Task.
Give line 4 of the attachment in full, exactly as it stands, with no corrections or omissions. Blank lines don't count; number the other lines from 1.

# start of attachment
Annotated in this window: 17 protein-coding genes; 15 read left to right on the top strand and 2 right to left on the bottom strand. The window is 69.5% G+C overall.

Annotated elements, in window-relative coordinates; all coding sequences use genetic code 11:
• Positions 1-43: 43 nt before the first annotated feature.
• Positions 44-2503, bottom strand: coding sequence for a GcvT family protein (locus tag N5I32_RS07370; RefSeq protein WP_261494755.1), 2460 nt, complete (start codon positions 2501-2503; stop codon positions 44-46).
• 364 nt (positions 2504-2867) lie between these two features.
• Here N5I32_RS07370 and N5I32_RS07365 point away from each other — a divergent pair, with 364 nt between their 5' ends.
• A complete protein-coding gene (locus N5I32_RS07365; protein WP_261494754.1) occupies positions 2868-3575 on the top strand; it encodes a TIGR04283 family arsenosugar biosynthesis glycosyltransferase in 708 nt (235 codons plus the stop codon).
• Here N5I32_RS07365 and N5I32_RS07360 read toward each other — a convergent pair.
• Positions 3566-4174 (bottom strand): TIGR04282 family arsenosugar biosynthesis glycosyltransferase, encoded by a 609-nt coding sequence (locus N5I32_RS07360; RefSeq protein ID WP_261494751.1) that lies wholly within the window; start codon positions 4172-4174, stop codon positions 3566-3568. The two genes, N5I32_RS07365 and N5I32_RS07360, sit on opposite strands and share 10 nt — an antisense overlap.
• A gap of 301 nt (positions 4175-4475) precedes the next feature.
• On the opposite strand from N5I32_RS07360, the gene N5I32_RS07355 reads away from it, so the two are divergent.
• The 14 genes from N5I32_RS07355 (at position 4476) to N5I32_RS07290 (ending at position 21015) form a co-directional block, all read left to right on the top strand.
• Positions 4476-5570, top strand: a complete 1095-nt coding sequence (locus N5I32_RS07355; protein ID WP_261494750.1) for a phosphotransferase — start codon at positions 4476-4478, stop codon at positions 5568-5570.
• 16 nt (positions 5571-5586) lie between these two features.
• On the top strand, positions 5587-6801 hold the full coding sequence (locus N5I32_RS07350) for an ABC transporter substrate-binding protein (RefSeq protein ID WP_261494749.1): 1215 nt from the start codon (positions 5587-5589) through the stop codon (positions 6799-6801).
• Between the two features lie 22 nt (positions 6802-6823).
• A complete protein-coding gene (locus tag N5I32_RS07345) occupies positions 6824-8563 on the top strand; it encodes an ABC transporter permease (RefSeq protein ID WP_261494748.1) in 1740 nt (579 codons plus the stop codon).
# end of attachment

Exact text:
• Positions 44-2503, bottom strand: coding sequence for a GcvT family protein (locus tag N5I32_RS07370; RefSeq protein WP_261494755.1), 2460 nt, complete (start codon positions 2501-2503; stop codon positions 44-46).